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I'm currently applying to Grad school- mechanical engineering-and have a full academic scholarship to continue my education from the government.

Does this make it easier for me to gain acceptance to top schools like Stanford and Carnegie for masters? I'm doing the GRE in 3 weeks, but will I still need a 165+ in the math section to be admitted just like everyone else? My GPA isn't stellar either. I guess the only stellar thing about my application is that I already secured funding.

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Having your own funding may help, e.g. if you are a good match for a faculty member who has an interest in supervising a PhD student, but does not have enough funding to support one at the moment. But no department wants to waste time and resources (e.g. supervision resources, for example) on a student that is not capable of meeting standards in the department. And given that a department's PhD students represent its "brand," no department wants to admit a student whose work will reflect negatively on the department.

So yes, even if you have your own funding, you still need to show the department you're applying to that you're capable of meeting their standards.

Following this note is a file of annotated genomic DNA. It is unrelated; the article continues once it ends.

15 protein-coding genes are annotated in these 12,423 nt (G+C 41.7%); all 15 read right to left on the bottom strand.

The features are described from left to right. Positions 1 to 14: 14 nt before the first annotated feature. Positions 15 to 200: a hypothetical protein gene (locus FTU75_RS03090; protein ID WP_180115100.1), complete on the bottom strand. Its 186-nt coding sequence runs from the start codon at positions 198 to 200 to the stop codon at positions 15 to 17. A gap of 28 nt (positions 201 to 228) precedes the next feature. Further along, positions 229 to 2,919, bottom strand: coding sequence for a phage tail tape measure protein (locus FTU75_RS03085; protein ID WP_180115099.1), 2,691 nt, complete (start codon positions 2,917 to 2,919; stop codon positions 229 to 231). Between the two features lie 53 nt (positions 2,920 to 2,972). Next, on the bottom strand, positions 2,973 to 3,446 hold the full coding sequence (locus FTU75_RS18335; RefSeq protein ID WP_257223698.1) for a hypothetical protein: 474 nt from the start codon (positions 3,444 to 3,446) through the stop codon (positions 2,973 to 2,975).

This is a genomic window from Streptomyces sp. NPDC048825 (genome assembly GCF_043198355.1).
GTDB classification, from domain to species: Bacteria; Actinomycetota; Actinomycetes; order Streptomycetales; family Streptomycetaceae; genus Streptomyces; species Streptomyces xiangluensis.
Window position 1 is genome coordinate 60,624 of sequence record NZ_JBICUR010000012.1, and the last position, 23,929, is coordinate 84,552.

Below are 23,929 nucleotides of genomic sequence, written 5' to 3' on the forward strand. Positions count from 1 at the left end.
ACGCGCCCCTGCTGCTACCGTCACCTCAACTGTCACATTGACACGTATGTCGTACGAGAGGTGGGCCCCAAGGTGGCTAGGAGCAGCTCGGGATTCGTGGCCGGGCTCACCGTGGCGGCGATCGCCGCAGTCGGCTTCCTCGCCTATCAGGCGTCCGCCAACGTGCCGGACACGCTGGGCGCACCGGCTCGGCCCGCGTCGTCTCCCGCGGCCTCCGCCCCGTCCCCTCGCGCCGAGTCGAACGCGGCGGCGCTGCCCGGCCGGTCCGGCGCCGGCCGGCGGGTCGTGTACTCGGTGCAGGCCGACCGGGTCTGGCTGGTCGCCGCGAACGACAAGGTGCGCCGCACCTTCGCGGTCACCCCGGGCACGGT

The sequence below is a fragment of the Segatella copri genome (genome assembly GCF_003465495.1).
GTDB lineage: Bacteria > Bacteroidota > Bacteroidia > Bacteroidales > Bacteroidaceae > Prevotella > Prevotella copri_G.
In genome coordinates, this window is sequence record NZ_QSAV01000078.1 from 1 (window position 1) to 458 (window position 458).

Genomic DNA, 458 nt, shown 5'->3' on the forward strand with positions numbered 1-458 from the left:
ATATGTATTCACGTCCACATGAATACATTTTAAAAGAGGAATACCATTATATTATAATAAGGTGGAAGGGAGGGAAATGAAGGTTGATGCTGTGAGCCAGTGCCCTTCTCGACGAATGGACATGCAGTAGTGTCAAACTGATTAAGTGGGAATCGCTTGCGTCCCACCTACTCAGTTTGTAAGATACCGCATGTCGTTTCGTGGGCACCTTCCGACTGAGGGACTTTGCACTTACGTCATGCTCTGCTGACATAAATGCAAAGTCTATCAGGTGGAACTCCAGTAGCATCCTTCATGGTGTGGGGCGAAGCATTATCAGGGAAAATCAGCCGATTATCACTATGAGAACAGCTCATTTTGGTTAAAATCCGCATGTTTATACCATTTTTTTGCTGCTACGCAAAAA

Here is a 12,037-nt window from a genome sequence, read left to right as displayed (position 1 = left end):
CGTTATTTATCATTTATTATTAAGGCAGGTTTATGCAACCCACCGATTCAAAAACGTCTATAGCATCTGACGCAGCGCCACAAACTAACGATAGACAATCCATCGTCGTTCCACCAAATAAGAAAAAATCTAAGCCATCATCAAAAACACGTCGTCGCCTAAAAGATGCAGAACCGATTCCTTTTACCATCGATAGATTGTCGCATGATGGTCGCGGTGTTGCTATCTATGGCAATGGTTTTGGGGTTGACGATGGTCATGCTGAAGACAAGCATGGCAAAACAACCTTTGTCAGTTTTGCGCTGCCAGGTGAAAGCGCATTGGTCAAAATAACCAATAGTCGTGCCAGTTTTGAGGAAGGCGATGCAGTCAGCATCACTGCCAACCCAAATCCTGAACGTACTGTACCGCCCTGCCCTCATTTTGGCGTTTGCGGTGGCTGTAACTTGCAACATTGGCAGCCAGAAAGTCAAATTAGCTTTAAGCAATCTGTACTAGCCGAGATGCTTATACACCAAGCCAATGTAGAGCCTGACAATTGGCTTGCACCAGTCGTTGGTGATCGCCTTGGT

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Generally speaking, in the calibre of institutions you're identifying, the admissions process does not include financial considerations in its decision. However, It certainly doesn't hurt to have a full scholarship, and it would be great to mention if the scholarship was a merit-based prize.

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  • Do you have any evidence (e.g. links) to support this assertion for graduate admissions, for the institutions the OP mentioned? Most official need-blind admission policies only apply to undergraduate students. (And even institutions that are need-blind for undergraduate admissions are usually need-aware for international students, with very few exceptions.) – ff524 Nov 2 '15 at 0:49
  • I was dining with a friend who just completed a PhD from Carnegie, she said that money had zero to do with her acceptance. By all means, mention that you have the scholarship, there's no way it can HURT your chances. – dwoz Nov 2 '15 at 0:54
  • OTOH word on the street is that winning a fellowship like the NSF GRFP can get you off a waiting list at some schools. So I guess YMMV – ff524 Nov 2 '15 at 1:00
  • And as I said in my answer: a merit-based scholarship award is a GREAT mention. – dwoz Nov 2 '15 at 1:02

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